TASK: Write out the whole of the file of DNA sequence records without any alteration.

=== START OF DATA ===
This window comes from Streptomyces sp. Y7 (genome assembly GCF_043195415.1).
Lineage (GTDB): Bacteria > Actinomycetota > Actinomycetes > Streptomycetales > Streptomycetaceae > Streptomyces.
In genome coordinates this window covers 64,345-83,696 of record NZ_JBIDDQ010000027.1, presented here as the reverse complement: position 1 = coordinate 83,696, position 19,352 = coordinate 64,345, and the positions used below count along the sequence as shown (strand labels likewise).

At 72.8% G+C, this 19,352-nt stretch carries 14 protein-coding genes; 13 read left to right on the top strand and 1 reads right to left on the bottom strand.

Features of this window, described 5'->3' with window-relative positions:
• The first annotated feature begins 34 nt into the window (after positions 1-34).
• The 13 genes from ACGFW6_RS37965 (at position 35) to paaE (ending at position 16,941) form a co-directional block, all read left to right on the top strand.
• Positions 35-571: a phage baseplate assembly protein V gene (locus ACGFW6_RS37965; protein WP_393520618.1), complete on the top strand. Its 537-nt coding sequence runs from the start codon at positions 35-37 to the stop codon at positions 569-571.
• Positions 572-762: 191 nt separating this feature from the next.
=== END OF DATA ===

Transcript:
This window comes from Streptomyces sp. Y7 (genome assembly GCF_043195415.1).
Lineage (GTDB): Bacteria > Actinomycetota > Actinomycetes > Streptomycetales > Streptomycetaceae > Streptomyces.
In genome coordinates this window covers 64,345-83,696 of record NZ_JBIDDQ010000027.1, presented here as the reverse complement: position 1 = coordinate 83,696, position 19,352 = coordinate 64,345, and the positions used below count along the sequence as shown (strand labels likewise).

At 72.8% G+C, this 19,352-nt stretch carries 14 protein-coding genes; 13 read left to right on the top strand and 1 reads right to left on the bottom strand.

Features of this window, described 5'->3' with window-relative positions:
• The first annotated feature begins 34 nt into the window (after positions 1-34).
• The 13 genes from ACGFW6_RS37965 (at position 35) to paaE (ending at position 16,941) form a co-directional block, all read left to right on the top strand.
• Positions 35-571: a phage baseplate assembly protein V gene (locus ACGFW6_RS37965; protein WP_393520618.1), complete on the top strand. Its 537-nt coding sequence runs from the start codon at positions 35-37 to the stop codon at positions 569-571.
• Positions 572-762: 191 nt separating this feature from the next.